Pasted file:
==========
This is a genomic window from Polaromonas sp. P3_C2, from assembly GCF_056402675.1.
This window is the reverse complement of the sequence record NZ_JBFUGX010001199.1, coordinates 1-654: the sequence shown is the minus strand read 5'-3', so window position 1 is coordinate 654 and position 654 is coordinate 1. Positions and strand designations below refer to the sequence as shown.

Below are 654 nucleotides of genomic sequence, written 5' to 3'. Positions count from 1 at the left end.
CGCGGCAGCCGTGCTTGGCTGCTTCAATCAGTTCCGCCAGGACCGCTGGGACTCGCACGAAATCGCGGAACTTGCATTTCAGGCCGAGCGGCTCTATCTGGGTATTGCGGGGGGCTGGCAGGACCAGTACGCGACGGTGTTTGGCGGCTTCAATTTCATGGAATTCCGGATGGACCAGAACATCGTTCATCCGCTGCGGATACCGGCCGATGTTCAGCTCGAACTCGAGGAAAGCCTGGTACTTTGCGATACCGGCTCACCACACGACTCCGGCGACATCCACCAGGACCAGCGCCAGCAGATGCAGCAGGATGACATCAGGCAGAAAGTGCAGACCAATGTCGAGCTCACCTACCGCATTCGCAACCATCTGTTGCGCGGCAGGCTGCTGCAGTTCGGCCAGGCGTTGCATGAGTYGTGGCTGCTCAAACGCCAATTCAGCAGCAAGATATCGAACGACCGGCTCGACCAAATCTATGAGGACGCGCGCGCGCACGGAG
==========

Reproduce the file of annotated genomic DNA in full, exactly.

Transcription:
This is a genomic window from Polaromonas sp. P3_C2, from assembly GCF_056402675.1.
This window is the reverse complement of the sequence record NZ_JBFUGX010001199.1, coordinates 1-654: the sequence shown is the minus strand read 5'-3', so window position 1 is coordinate 654 and position 654 is coordinate 1. Positions and strand designations below refer to the sequence as shown.

Below are 654 nucleotides of genomic sequence, written 5' to 3'. Positions count from 1 at the left end.
CGCGGCAGCCGTGCTTGGCTGCTTCAATCAGTTCCGCCAGGACCGCTGGGACTCGCACGAAATCGCGGAACTTGCATTTCAGGCCGAGCGGCTCTATCTGGGTATTGCGGGGGGCTGGCAGGACCAGTACGCGACGGTGTTTGGCGGCTTCAATTTCATGGAATTCCGGATGGACCAGAACATCGTTCATCCGCTGCGGATACCGGCCGATGTTCAGCTCGAACTCGAGGAAAGCCTGGTACTTTGCGATACCGGCTCACCACACGACTCCGGCGACATCCACCAGGACCAGCGCCAGCAGATGCAGCAGGATGACATCAGGCAGAAAGTGCAGACCAATGTCGAGCTCACCTACCGCATTCGCAACCATCTGTTGCGCGGCAGGCTGCTGCAGTTCGGCCAGGCGTTGCATGAGTYGTGGCTGCTCAAACGCCAATTCAGCAGCAAGATATCGAACGACCGGCTCGACCAAATCTATGAGGACGCGCGCGCGCACGGAG